30--33, No. 1.


12 Will of Maria Sanvheza, EFP, Bundle 314, Doc. 2.

13 The sale was made on 12 March, 1821.The property is was described

as "'...a house of our property that at the percent time consists1

of some walls of stone covered with shingles and very deteriorated.
...Te sell the said house add lot with its entrances, etc.,

13 cont,
free of all i~xna incumbrances(sic), etc., for the amount of 1600 pesos.
Lot 1, block 10, from Jose Sanchez) Maria and Felipe De ese to
Joseph Hernandez. EFP, bundle 385, doc. 3.

14 The last deadline for filing was 1November 1827. J. M. Hernandez
was listed as having RXX4XXYX XKKX filed '.. no title and nvidende...
to validate hps claim to ie-lot."
There was a description of K~X lot 1, block 10in St.Augustine and then

the statement: "'Title is derived from a bill of sale, 3/2/1821
to Joseph M. Hernandez form Philip DeWees, his wife, nle Mar) del
Carmen Sanchez and Joseph Semion Sancheza, which is on file in the
archives kept by William Aeynolds."
In a table on the same page, the above reference given incorrectly
as located in Fernandina.

American State Papers, 41l. VI,(Washington, 1860). p. 113. /There
are two NNIXI editions of volume VI of the American State Papers.
Duff Green published an edition in 1834 amd Gales and Seaton published

an edition in iSX 1860. The arrangement of information differs
with the publisher.

-"1 Deed from 'anchez to Hedrick. St. Johns County, RXX Deed Book H,

p. 60.
16 Wilbur M. Seibert, "The Early Sugar .KKeKiX Industry in Florida,.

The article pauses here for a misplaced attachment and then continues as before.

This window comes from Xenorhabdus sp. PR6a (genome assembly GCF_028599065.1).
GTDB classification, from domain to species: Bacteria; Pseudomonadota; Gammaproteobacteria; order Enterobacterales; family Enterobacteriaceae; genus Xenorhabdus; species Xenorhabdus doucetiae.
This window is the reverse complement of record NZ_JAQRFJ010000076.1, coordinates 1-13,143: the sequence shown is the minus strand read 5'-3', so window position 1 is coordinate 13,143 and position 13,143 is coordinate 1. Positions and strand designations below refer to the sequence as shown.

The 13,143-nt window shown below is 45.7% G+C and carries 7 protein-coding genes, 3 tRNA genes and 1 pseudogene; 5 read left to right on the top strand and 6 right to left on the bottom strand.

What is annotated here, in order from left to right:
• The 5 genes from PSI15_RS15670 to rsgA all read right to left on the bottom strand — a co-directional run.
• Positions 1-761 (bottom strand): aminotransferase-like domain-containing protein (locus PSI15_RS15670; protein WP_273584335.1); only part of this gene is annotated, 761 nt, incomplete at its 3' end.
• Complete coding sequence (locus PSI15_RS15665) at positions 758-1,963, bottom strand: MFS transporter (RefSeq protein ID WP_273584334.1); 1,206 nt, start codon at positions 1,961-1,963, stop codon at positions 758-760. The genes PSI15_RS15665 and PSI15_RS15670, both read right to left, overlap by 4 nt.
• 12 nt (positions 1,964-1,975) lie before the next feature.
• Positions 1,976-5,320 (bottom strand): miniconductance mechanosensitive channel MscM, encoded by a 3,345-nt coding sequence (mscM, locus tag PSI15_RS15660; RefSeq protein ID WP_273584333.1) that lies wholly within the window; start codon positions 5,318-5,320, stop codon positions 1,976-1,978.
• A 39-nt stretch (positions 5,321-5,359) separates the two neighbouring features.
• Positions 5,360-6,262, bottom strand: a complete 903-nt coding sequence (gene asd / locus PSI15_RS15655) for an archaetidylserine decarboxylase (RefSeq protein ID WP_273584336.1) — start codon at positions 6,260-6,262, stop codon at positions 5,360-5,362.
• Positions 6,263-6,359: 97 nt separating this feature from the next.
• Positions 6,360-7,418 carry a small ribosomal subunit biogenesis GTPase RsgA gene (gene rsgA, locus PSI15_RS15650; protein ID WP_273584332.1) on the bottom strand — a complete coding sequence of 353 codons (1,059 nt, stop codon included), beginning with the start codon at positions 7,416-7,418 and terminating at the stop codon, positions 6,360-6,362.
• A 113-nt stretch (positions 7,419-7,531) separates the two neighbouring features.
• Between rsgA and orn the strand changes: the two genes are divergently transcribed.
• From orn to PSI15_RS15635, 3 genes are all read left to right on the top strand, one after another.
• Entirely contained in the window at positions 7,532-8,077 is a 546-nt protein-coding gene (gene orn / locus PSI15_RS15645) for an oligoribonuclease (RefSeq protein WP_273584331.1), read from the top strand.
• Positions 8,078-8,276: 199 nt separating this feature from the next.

Florida Historical Quarterly, XXXV(1956-IRXX 1957), pp. 313-314.

17 The mortgage XKX was for $1100.00 and was dated 5February 1833.
It k: was not recorded until 20 November 1837 at the request of
e/ i Dr ,,Peck. S. Jghne eodnt. Seed Book ICXXXX N, p2. / ,- <
P n Manch 1833, the mortgage was recorded. The note was due on 5 March

1838. Marginal note records this arx as having been paid 29mayl838.

Deed Book M,p. 170.

-o~ iu^r cco^~: "^4 ,4 4

18 Lot 1, block 10 from Daniel Griswold to Seth s. Peck,M D.

28 May 1837. A;Ij g1 Deed Book M, V 441.

19 LotI,block 10 from James Heilbron to Seth S. Peck. S XXZ KK Deed BooQ

N, p 156.
20The following quote from the will of Dr. Peck showed the house to

have passed form him to his wife, i.e. "I give and bequeath

unto my ... wifeSara Peck.. risidual of my real and personal

estate including lot and dwelling in which we live, furniture

and all other estate not already bequeathed...."'

. t.J hn County Will Book Number 1 /~ Yill books hereafter

cited are all of St Johns Conntyj

21The will of Mirs. Sara Lay Peck was not entered into the public

records until ISVX 1912, 33 years after her death. As her will
left all personal property othe than minor bequests to her son